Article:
I first heard the words “practice random acts of kindness and senseless acts of beauty” from Margret Pavel at one of the Women’s Alliance Summer Solstice Camps I attended annually for many years She got them from Anne Herbert who had scrawled them across a paper restaurant place mat in a moment of inspiration as an antidote to the phrase “random and senseless acts of violence.” Her words went viral even before everyone had internet. lately, I’ve been trying to work up an interactive exercise around them for an up-coming ritual I’m planning with a group of friends. After researching numerous sites, teaching tools and blogs I realized my problem is that for me, all the teachings, exercises and structured planning defeat the sense and beauty and freedom of the idea.
Anne’s words are an invitation to be spontaneous. Spontaneity is all about living in the Now and allowing one’s actions to spring out of whatever combination of circumstances present themselves in the moment. Spontaneity is regarded with suspicion in some circles. It carries whiffs of hedonism and recklessness. But consider that first word of the phrase – practice. Practice in the sense of a spiritual discipline, a regular routine designed to enhance consciousness to the point where every ordinary act of daily life is seen and felt to be imbued with sacred meaning. Practice teaches us to notice the opportunity to engage in random acts, opportunities that arise much more often than we ever discern – unless we show up; unless we pay attention.
I don’t think it’s necessary to explain kindness, or make lists of possible kindness one might perform. Instead I want to shift the emphasis to beauty. Have you ever wondered why humankind has been hardwired with such a strong aesthetic sense? We long for beauty and insist on creating it in the midst of the most horrific settings. Beauty inspires, entices, beguiles and enriches us. We find beauty in both symmetry and irregularity. In fact we find it almost everywhere we look, even in the most unlikely places. I think on some level we are always searching for it. When we find it, endorphins flood our systems. Beauty makes us feel good. The creation of beauty is itself a kindness.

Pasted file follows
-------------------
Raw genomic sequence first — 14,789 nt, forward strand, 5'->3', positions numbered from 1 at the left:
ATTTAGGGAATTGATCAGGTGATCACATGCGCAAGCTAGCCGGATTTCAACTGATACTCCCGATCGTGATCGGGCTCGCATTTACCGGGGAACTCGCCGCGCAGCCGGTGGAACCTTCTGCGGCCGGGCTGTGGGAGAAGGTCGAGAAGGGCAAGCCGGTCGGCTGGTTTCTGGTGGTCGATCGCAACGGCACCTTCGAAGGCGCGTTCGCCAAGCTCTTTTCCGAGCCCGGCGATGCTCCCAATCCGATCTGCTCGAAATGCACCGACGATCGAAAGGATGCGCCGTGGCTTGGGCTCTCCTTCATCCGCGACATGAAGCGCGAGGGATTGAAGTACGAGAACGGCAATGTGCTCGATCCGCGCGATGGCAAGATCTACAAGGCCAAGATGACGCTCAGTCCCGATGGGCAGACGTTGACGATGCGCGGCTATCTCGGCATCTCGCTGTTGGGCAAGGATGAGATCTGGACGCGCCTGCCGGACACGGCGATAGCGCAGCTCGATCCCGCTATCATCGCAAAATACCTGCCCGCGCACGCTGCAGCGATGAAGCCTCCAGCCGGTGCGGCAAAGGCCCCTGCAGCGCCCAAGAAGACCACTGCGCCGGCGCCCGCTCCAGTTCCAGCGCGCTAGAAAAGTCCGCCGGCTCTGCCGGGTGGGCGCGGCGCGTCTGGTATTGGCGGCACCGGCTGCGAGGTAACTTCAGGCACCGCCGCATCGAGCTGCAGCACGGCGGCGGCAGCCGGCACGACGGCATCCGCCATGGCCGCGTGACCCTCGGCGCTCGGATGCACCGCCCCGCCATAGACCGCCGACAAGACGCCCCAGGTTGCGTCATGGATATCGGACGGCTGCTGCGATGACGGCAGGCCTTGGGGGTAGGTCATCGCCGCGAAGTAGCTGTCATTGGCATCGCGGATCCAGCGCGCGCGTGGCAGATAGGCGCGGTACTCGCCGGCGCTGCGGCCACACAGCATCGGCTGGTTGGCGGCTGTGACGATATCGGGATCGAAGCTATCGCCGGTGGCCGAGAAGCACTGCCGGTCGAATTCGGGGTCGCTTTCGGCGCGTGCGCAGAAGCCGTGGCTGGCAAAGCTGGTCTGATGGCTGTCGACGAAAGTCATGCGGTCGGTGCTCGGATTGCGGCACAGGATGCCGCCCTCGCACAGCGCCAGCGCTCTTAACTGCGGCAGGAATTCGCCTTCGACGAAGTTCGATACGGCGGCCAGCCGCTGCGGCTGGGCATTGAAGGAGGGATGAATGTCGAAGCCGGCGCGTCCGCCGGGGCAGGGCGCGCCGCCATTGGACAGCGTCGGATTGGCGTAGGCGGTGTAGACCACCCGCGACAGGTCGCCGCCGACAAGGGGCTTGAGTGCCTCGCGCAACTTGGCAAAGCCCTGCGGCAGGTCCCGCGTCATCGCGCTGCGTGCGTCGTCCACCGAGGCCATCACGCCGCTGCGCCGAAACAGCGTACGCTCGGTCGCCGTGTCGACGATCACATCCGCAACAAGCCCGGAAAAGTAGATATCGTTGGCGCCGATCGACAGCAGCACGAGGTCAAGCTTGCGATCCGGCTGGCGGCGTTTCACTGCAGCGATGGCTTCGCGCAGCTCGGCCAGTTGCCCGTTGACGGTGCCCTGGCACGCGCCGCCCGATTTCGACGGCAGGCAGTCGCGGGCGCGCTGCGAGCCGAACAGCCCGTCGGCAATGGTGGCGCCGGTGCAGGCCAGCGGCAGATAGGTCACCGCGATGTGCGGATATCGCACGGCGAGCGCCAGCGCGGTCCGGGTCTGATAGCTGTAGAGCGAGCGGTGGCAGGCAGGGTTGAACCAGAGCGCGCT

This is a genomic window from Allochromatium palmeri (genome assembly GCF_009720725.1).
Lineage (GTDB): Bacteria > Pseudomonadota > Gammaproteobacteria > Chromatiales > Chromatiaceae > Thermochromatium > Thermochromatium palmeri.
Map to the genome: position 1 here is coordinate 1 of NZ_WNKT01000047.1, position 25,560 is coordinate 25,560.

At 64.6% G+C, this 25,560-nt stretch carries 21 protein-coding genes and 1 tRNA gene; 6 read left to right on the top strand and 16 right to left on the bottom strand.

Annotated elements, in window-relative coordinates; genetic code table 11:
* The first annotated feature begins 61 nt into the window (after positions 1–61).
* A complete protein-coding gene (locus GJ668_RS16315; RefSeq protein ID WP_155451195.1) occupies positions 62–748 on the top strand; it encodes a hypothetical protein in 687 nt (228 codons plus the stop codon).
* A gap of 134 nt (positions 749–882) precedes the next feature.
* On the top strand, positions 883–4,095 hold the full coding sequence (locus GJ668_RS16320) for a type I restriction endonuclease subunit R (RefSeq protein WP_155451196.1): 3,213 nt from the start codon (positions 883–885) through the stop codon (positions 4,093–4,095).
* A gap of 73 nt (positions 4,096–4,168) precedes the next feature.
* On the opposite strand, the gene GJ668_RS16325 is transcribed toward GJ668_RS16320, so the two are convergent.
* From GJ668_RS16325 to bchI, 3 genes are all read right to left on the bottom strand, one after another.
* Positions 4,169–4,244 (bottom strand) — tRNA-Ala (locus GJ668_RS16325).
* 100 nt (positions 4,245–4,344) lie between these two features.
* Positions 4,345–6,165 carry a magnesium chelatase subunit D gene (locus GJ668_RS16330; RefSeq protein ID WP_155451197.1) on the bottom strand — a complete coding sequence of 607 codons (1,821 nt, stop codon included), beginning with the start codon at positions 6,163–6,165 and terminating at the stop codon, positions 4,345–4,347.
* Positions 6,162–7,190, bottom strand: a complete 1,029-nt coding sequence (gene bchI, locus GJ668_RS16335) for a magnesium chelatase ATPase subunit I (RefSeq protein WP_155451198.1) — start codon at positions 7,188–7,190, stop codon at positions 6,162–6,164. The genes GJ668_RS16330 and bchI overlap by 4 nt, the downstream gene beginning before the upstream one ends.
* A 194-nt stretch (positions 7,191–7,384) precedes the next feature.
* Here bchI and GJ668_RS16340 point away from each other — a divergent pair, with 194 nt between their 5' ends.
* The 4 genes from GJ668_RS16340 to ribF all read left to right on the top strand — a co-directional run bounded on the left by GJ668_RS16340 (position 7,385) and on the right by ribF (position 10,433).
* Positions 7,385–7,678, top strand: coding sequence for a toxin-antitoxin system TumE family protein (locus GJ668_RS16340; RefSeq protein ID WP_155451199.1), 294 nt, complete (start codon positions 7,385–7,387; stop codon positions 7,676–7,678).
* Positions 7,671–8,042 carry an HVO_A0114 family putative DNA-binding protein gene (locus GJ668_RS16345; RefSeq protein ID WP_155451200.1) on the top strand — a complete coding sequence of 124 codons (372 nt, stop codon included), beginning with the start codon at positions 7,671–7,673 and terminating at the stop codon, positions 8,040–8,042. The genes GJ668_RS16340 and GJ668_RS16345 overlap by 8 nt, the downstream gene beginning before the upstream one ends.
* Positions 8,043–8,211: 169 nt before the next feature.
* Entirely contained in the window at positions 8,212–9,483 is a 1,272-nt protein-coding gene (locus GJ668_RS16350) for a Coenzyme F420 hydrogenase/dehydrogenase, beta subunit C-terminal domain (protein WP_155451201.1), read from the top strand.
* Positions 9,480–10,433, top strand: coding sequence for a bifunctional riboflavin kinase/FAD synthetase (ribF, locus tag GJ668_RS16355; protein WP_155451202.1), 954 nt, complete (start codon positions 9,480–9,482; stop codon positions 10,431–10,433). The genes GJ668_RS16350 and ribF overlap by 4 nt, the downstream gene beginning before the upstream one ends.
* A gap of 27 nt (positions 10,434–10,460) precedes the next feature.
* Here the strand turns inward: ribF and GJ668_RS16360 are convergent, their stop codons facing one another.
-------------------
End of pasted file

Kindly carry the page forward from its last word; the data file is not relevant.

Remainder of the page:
Why senseless? Again, like with random and practice, the words seem paradoxical. After all, beauty is nothing if not sensual. It bypasses the rational mind and plays directly to the senses. Of course, this is what Anne means here – to create beauty sometimes we need to quiet rationality to still the voice of logic and muzzle our inner censor. We need to act foolishly, without thought, spontaneously in the moment; letting our fingers form the bouquet or scribble with chalk on the sidewalk, or throw a pretty scarf over a pile of dung in the middle of the sidewalk. These “senseless” acts of beauty include allowing ourselves to savor the normal sensuality of daily life.
Allowing ourselves to take pleasure in our acts of kindness, in the beauty we create is also to follow the dictum of this invitation. As Pierro Ferrucci demonstrates in his book The Power of Kindness, there are “unexpected benefits to leading a compassionate life.” Being kind, it turns out, enhances one’s ability to thrive, by lowering, anxiety , reducing blood pressure and increasing happiness.
Play offers these same benefits and there is something about the combination of words in Anne Herbert’s phrase that implies both playfulness and freedom. The kindness she advocates has nothing to do with charity or obligation or reciprocity – these are small acts freely undertaken in light-hearted lovingkindess for the benefit of all. They invite us to take ourselves less seriously. They offer us a chance to ease and expand our hearts and let joy to bubble through our blood.